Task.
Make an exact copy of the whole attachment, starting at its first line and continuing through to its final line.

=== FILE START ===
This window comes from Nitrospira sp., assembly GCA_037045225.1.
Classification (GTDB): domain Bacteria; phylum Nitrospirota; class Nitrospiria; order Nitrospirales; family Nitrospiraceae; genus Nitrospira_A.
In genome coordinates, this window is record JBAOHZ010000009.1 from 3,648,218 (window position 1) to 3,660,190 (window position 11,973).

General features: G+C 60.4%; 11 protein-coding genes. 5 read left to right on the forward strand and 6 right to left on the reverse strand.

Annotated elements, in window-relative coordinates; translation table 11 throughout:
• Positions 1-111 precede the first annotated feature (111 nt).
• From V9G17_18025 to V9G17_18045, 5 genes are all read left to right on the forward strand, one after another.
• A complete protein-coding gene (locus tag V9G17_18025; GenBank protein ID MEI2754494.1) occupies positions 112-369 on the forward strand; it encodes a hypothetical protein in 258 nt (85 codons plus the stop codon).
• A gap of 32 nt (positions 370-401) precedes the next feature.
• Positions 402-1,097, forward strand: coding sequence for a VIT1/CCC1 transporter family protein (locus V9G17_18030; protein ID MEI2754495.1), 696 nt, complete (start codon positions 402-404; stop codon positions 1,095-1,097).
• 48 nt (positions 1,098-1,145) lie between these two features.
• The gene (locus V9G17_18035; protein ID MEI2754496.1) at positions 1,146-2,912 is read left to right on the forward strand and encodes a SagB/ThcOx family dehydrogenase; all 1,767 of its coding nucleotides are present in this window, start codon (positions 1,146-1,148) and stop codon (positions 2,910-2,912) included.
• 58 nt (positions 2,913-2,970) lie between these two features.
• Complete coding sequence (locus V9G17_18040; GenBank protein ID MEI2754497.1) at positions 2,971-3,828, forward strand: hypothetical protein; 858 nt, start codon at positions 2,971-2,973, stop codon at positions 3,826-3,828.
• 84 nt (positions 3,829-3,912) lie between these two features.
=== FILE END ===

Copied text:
This window comes from Nitrospira sp., assembly GCA_037045225.1.
Classification (GTDB): domain Bacteria; phylum Nitrospirota; class Nitrospiria; order Nitrospirales; family Nitrospiraceae; genus Nitrospira_A.
In genome coordinates, this window is record JBAOHZ010000009.1 from 3,648,218 (window position 1) to 3,660,190 (window position 11,973).

General features: G+C 60.4%; 11 protein-coding genes. 5 read left to right on the forward strand and 6 right to left on the reverse strand.

Annotated elements, in window-relative coordinates; translation table 11 throughout:
• Positions 1-111 precede the first annotated feature (111 nt).
• From V9G17_18025 to V9G17_18045, 5 genes are all read left to right on the forward strand, one after another.
• A complete protein-coding gene (locus tag V9G17_18025; GenBank protein ID MEI2754494.1) occupies positions 112-369 on the forward strand; it encodes a hypothetical protein in 258 nt (85 codons plus the stop codon).
• A gap of 32 nt (positions 370-401) precedes the next feature.
• Positions 402-1,097, forward strand: coding sequence for a VIT1/CCC1 transporter family protein (locus V9G17_18030; protein ID MEI2754495.1), 696 nt, complete (start codon positions 402-404; stop codon positions 1,095-1,097).
• 48 nt (positions 1,098-1,145) lie between these two features.
• The gene (locus V9G17_18035; protein ID MEI2754496.1) at positions 1,146-2,912 is read left to right on the forward strand and encodes a SagB/ThcOx family dehydrogenase; all 1,767 of its coding nucleotides are present in this window, start codon (positions 1,146-1,148) and stop codon (positions 2,910-2,912) included.
• 58 nt (positions 2,913-2,970) lie between these two features.
• Complete coding sequence (locus V9G17_18040; GenBank protein ID MEI2754497.1) at positions 2,971-3,828, forward strand: hypothetical protein; 858 nt, start codon at positions 2,971-2,973, stop codon at positions 3,826-3,828.
• 84 nt (positions 3,829-3,912) lie between these two features.